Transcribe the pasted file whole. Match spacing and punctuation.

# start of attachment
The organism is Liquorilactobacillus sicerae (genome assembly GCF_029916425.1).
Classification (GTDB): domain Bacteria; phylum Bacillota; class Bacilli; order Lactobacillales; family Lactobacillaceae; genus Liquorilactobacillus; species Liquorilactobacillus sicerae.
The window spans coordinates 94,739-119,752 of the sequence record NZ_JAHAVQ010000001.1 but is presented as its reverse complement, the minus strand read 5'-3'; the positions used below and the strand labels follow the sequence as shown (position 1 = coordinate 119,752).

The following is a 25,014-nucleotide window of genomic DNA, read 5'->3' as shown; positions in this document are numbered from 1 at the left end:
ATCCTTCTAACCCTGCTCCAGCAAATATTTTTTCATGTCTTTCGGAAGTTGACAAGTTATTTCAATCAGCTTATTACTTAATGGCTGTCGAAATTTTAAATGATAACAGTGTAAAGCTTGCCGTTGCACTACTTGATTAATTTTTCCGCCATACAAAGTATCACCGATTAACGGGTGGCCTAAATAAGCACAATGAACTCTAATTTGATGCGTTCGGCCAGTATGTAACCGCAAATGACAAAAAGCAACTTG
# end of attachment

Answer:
The organism is Liquorilactobacillus sicerae (genome assembly GCF_029916425.1).
Classification (GTDB): domain Bacteria; phylum Bacillota; class Bacilli; order Lactobacillales; family Lactobacillaceae; genus Liquorilactobacillus; species Liquorilactobacillus sicerae.
The window spans coordinates 94,739-119,752 of the sequence record NZ_JAHAVQ010000001.1 but is presented as its reverse complement, the minus strand read 5'-3'; the positions used below and the strand labels follow the sequence as shown (position 1 = coordinate 119,752).

The following is a 25,014-nucleotide window of genomic DNA, read 5'->3' as shown; positions in this document are numbered from 1 at the left end:
ATCCTTCTAACCCTGCTCCAGCAAATATTTTTTCATGTCTTTCGGAAGTTGACAAGTTATTTCAATCAGCTTATTACTTAATGGCTGTCGAAATTTTAAATGATAACAGTGTAAAGCTTGCCGTTGCACTACTTGATTAATTTTTCCGCCATACAAAGTATCACCGATTAACGGGTGGCCTAAATAAGCACAATGAACTCTAATTTGATGCGTTCGGCCAGTATGTAACCGCAAATGACAAAAAGCAACTTG